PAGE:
- Author: Mimi M Enright
On August 2, 2016, Mimi Enright, Program Manager for the UC Master Gardener Program of Sonoma County, and Ellen Zaslansky, an MG volunteer, were pleased to receive the proclamation from City of Sebastopol.
The biennial “Bloomin' Back Yards” educational garden tour is returning to Sebastopol on September 18th and offers a tour five private gardens in the Sebastopol/West County area along with a plant, crafts, art & book sale.
The public will find expert advice and demonstrations on growing low-water use plants & vegetables, lawn replacement, drip-irrigation, gopher control, compost, soil improvement, beneficial insects and bees, and much, much more!
We hope to see you there!
- Author: Mimi M Enright
For the Sonoma County Fair's 2016 movie theme, the Master Gardeners were inspired by the spaghetti westerns of the past. Our interpretation of “THE GOOD, THE BAD AND THE UGLY BEAUTIFUL” shows examples of sustainable practices for home gardeners.
The "BAD" home garden uses chemicals to kill insects and inorganic fertilizers on "unused high water-use" turf. Not all bugs are bad—we rely on pollinators for food crops. Sonoma county residents will need to become “water smart” to maintain our limited water supply for future generations. Invasive plants like ivy and Vinca major can escape our home gardens and grow wild along our streams and overwhelm native plants. Other invasive plants like feather grass, common fountain grass and pampas grass spread their seeds by the wind invading other gardens and competing with native grasses.
Drought tolerant gardens don't have to be “UGLY,” with so many low water plant options, our home gardens can be “BEAUTIFUL.” Our garden display shows many beautiful low water plant choices to add interest and color for a serene low maintenance garden. Instead of turf lawn, use a lawn alternative like Kurapia (Lippia nodiflora). Select plants for their mature size and best location in the garden. Other sustainable practices include adding a rain garden to slow, spread and sink water, watering low water plants with drip irrigation instead of spray irrigation, feeding the soil with compost, providing flowers, seeds and water for pollinators and birds, understanding how beneficial insects help our plants survive and using good horticultural practices to maintain our gardens.
The Master Gardeners will be at the Sonoma County Fair every day from 11:00 a.m. to 5:00 p.m. to answer your questions about sustainable gardening practices. We hope that you stop by to see THE GOOD, BAD AND BEAUTIFUL of sustainability in the garden. See you at the fair!
- Author: Mimi Enright
Topics included in the Handbook cover a wide range such as soil, fertilizer, water management, plant propagation, plant physiology, weeds & pests, home vegetable gardening and much, much more! New to the 2nd Edition is information on invasive plants and principles of designing and maintaining landscapes for fire protection.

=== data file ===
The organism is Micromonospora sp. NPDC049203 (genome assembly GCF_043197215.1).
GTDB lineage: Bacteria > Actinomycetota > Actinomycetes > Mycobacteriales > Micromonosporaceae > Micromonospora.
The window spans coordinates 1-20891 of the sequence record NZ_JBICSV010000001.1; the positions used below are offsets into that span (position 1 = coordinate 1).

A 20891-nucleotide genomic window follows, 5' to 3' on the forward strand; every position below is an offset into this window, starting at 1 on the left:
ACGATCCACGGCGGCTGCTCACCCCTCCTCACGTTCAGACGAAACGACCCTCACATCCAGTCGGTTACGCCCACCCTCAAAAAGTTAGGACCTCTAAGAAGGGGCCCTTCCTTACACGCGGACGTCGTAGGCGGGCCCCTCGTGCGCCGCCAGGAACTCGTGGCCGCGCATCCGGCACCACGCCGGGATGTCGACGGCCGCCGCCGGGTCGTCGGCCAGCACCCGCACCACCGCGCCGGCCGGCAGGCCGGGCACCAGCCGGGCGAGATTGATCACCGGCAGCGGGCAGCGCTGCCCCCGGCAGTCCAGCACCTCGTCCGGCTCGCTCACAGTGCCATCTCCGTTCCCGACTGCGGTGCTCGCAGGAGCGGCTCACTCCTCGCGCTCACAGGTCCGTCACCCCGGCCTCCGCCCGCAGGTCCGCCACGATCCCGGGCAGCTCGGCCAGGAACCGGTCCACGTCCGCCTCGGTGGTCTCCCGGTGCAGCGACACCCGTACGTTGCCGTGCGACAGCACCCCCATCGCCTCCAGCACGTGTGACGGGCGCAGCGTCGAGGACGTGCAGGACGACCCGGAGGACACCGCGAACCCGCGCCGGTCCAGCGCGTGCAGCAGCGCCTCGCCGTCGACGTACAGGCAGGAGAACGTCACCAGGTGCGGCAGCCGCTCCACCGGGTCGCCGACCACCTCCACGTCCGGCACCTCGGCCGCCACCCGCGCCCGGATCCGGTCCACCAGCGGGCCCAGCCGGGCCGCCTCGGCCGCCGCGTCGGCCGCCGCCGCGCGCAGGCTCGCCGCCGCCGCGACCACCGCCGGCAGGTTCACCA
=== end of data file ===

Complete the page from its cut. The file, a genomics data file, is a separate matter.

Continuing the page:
There will be a book signing event at the Petaluma Seed Bank on Thursday April 30th starting at 7:00PM. In addition to it being available for purchase at the Petaluma Seed Bank, it can be ordered online in paperback, along with other excellent University of California Agriculture & Natural Resources reference books.
- Author: Mimi Enright
The SFE is designed to recognize outstanding group projects, not an individual who does outstanding work. The International Master Gardener recognition is a SEARCH FOR EXCELLENCE of the highest quality within Master Gardener programs across the United States and Canada. Only projects that improve people's lives are awarded.
SCMG has been focusing on the sustainable gardening practice of water conservation via the Garden Sense program, a partnership developed between SCMG and the Sonoma County Water Agency (SCWA) in fall 2013. Most home landscapes in this region have been created without any regard to our summer-dry climate, and the public is not at all aware of the water needs of commonly used landscape plants.
A team of two of our volunteer consultants will visit a Sonoma County homeowner's garden to show how to conserve water by creating a climate-appropriate garden that is healthy, sustainable and environmentally sound. The program is offered countywide to municipal water users and well users.
In our first year of operation we estimate
water savings as a result of the program at 6 acre feet.
- Author: Lisa Bell
On Saturday morning, June 28, 35 people attended a sudden oak death (SOD) educational talk and local disease update at our UCCE office. More than half of the people who attended were unfamiliar with the disease, letting us know that we continue to find new people with our outreach. In this 2-hour session, Master Gardener specialists described disease history, biology, and treatment.
Attendees left informed about what can be done for diseased trees on their property, or if they have no disease, how to avoid infection. These talks are given by the Master Gardeners at different locations around the county, periodically throughout the year and on request.
Often the first question asked is “What kind of oak is this and is it susceptible to SOD?” See photos below for common oaks of Sonoma County (click on the picture for a larger version).
Visit Sudden Oak Death for more information.